Although 2020 hasn’t been what most of us expected, we’re still taking time to go outside, walk our dogs, hike, shop and socialize at a distance. With winter nearly here, that means people have already started their search for the perfect warm and fashionable jackets. But, with the crazy amount of options out there, which ones are they choosing the most?
While puffer coats aren’t a new trend, they’re still extremely popular and a go-to option for many people trying to stay warm. So much so, that they’ve even popped up on the fashion runways this season. Things like black belted puffers from Prada, quilted jackets in sage greens and bronzes, longer length bright white puffers and collaboration pieces with streetwear designers.
The good news is, with today’s puffers, you don’t have to choose between function and fashion. Many of them offer performance features like wind and water-resistance, along with thoughtful details like adjustable cuffs and zippered pockets, which make these styles anything but basic.
Here’s a detailed look at five outerwear styles that’ll help you and your clients figure out which ones fit their budgets and tastes perfectly for corporate programs, holiday gifts, premium uniforms and more.
When buying outerwear, consumers want long-lasting gear that performs and molds to their lifestyles. Columbia is one of the most recognizable and desired brands out there, offering stylish outerwear, infused with the performance tech that wearers worldwide are looking for.
Their new Powder Lite Hybrid jacket features the popular puffer style, along with a hood that has an adjustable drawcord to give you the best of both worlds. The built-in heathered soft shell also brings even more fashion-forward appeal to this jacket for your client.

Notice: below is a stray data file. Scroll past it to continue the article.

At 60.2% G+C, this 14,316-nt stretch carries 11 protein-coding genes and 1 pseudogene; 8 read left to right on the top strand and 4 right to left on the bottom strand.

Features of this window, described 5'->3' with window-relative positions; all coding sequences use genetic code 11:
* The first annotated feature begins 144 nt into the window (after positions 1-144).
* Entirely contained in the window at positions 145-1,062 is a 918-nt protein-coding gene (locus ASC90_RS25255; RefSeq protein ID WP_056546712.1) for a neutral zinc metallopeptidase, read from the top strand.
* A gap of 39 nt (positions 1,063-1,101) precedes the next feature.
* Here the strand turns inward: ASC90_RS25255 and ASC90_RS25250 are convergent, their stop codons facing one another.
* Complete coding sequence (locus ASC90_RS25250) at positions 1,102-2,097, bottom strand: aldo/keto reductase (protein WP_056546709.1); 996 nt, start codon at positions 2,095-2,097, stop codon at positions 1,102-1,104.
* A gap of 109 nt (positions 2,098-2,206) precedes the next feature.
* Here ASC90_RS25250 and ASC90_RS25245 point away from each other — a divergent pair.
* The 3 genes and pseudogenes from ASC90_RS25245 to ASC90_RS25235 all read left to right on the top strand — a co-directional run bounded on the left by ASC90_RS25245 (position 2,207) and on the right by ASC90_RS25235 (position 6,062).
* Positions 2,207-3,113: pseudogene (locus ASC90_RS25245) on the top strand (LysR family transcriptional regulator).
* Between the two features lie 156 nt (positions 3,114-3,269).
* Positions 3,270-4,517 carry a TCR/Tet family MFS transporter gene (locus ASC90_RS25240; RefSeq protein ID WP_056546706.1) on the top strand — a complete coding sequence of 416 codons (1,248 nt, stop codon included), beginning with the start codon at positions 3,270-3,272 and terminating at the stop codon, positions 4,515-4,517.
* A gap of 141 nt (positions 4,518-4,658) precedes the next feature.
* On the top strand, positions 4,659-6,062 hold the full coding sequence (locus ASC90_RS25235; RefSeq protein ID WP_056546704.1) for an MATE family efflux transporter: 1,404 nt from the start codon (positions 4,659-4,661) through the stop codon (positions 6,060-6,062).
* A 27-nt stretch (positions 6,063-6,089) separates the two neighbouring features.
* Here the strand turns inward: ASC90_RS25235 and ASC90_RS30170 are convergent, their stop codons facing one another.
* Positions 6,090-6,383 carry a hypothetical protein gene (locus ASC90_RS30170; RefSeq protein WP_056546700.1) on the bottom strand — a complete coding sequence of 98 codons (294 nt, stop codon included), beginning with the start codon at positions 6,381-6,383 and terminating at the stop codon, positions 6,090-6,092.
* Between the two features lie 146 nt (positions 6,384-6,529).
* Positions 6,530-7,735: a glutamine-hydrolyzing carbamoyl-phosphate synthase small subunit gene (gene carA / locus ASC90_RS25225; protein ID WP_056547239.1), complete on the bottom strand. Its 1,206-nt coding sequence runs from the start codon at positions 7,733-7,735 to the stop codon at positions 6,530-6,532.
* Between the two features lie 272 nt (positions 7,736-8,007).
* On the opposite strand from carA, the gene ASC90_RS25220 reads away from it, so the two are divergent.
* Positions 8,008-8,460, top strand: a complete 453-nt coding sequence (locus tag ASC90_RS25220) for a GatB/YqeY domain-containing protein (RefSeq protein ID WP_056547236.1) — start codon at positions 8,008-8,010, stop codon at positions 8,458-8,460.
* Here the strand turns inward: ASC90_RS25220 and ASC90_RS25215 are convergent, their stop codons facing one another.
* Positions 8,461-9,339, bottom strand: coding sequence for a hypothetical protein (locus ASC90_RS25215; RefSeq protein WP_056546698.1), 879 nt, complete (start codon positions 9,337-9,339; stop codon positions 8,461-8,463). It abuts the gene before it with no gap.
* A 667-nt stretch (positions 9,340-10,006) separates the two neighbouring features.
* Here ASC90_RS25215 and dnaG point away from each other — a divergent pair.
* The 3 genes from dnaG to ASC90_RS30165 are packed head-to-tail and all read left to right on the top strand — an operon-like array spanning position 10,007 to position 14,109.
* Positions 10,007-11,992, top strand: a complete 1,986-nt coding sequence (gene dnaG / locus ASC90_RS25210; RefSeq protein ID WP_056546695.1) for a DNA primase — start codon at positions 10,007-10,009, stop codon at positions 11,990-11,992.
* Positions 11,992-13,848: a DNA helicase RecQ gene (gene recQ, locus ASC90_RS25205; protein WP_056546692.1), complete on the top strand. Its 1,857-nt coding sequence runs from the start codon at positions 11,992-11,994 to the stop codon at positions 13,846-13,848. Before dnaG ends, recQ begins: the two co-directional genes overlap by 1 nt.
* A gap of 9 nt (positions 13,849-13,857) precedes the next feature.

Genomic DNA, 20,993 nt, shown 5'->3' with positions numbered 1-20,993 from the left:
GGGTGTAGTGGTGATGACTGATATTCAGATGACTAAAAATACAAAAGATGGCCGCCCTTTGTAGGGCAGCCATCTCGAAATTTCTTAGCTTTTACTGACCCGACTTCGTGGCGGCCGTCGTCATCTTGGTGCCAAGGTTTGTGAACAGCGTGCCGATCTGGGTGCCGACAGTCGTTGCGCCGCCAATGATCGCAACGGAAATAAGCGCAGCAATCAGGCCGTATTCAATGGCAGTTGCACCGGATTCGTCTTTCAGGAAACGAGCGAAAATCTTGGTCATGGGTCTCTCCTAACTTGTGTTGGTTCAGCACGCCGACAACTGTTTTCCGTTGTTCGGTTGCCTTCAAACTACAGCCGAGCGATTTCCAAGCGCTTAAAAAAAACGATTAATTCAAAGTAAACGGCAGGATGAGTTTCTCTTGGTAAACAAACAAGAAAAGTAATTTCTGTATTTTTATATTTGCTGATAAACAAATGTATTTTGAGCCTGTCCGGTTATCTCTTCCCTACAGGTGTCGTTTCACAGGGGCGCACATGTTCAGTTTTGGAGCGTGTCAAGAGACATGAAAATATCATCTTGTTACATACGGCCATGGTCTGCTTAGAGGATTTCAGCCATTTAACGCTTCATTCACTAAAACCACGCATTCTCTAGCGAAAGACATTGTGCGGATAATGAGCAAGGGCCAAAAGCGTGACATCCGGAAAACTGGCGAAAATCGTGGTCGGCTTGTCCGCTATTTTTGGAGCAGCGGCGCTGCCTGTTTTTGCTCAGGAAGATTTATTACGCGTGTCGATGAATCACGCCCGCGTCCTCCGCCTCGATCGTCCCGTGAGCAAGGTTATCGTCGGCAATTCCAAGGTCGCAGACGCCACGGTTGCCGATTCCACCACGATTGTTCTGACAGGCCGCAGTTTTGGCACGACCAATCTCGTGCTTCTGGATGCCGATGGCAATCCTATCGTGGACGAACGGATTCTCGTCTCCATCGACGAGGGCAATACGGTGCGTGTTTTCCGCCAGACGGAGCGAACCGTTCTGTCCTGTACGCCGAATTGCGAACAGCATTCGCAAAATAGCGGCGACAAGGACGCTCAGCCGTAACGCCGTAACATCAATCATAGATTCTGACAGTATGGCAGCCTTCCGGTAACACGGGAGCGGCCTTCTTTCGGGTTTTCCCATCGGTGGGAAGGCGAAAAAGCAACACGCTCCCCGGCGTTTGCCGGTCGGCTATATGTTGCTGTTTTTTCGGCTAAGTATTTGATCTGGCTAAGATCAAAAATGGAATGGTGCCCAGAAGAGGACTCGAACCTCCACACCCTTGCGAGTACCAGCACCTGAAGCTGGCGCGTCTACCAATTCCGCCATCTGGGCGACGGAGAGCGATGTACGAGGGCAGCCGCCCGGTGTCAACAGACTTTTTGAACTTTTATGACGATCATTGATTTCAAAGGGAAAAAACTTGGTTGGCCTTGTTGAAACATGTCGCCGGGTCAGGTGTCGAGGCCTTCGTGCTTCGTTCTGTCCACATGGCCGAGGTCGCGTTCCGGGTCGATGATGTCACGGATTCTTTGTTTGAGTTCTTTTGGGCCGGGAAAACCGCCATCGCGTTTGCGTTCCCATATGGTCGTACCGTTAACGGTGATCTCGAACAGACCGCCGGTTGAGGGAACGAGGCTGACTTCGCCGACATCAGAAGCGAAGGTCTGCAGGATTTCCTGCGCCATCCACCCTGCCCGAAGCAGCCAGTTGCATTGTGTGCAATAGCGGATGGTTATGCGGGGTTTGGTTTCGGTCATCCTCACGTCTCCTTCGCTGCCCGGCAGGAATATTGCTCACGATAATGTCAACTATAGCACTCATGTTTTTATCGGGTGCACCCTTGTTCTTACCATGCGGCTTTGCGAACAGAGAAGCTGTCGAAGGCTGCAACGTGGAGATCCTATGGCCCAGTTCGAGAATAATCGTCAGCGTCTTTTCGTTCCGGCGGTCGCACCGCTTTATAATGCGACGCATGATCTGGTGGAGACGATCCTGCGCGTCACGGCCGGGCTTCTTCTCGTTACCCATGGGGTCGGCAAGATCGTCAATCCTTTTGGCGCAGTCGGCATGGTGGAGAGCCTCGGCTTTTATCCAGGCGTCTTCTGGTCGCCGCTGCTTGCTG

This jacket is proof that extra warmth doesn’t need to come with a lot of extra layers. Columbia’s new Omni-Heat™ technology uses lightweight synthetic Thermarator™ insulation to give you a “high warmth-to-weight” ratio. Also, to protect against inclement weather or unexpected downpours, the brand’s Omni-Tech™ keeps wearers dry by using multi-layered protection in all weather—and also comfortable, because of its breathable material.
Why Your Clients Will Love This Style:
Columbia is a popular retail brand that people know, love and request.
A puffer jacket style with a hood offers the best of both worlds.
The heathered soft-shell part of this jacket gives it a more fashionable look than the full puffers.
The Omni-Heat™ reflective lining and Thermerator™ insulation combines to give you the best in heat retention during cold weather.
The jacket’s water-resistant quality helps make this style an all-weather solution.
Do you remember that exciting feeling you had going to the mall in the 90s and finally being able to buy your first official Champion jersey of All-Stars like Jordan, Kobe, Shaq or Iverson? Those jerseys were some of the hottest pieces of fashion you could get your hands on back then, and when you put one on, you felt brand new.
Throughout the 80s and 90s, the iconic “C” logo was a symbol of authenticity for NBA and NFL sports apparel. Now, that logo is a symbol of authenticity for literally everything, and Champion has brought that exciting feeling back to every niche in fashion.
A COLLABORATION x MACHINE
When you buy something with a Champion logo on it, it feels different. It feels special. It feels nostalgic. That’s why for the past couple of years, we’ve seen nothing but collaboration after collaboration with Champion popping up everywhere.
Things many of us grew up with like Pac-Man, Sesame Street, M&Ms and even General Mill cereals, have done some really creative designs for limited release sweatshirts. I mean is there anything better than buying a hoodie with a print on it of Oscar the Grouch in a Champion branded trash can?